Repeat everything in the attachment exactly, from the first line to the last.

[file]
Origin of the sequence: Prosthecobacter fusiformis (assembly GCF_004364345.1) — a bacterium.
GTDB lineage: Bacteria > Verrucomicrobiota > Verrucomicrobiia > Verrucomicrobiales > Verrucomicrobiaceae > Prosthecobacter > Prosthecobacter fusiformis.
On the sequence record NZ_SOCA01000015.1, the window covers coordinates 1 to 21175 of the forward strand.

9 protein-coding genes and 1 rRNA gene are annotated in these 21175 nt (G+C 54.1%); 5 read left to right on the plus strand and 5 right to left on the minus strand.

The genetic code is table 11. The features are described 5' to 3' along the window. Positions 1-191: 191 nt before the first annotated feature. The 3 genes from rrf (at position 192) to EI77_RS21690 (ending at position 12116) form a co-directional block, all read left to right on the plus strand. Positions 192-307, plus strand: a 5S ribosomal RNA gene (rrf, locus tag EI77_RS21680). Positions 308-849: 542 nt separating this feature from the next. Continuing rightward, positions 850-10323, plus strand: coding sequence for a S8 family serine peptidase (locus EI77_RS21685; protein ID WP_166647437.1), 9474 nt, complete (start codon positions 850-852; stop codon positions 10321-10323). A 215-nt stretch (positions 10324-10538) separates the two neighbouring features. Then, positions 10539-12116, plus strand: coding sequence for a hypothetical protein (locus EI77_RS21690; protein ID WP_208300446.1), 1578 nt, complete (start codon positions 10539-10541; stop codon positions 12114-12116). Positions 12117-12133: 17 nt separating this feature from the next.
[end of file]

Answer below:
Origin of the sequence: Prosthecobacter fusiformis (assembly GCF_004364345.1) — a bacterium.
GTDB lineage: Bacteria > Verrucomicrobiota > Verrucomicrobiia > Verrucomicrobiales > Verrucomicrobiaceae > Prosthecobacter > Prosthecobacter fusiformis.
On the sequence record NZ_SOCA01000015.1, the window covers coordinates 1 to 21175 of the forward strand.

9 protein-coding genes and 1 rRNA gene are annotated in these 21175 nt (G+C 54.1%); 5 read left to right on the plus strand and 5 right to left on the minus strand.

The genetic code is table 11. The features are described 5' to 3' along the window. Positions 1-191: 191 nt before the first annotated feature. The 3 genes from rrf (at position 192) to EI77_RS21690 (ending at position 12116) form a co-directional block, all read left to right on the plus strand. Positions 192-307, plus strand: a 5S ribosomal RNA gene (rrf, locus tag EI77_RS21680). Positions 308-849: 542 nt separating this feature from the next. Continuing rightward, positions 850-10323, plus strand: coding sequence for a S8 family serine peptidase (locus EI77_RS21685; protein ID WP_166647437.1), 9474 nt, complete (start codon positions 850-852; stop codon positions 10321-10323). A 215-nt stretch (positions 10324-10538) separates the two neighbouring features. Then, positions 10539-12116, plus strand: coding sequence for a hypothetical protein (locus EI77_RS21690; protein ID WP_208300446.1), 1578 nt, complete (start codon positions 10539-10541; stop codon positions 12114-12116). Positions 12117-12133: 17 nt separating this feature from the next.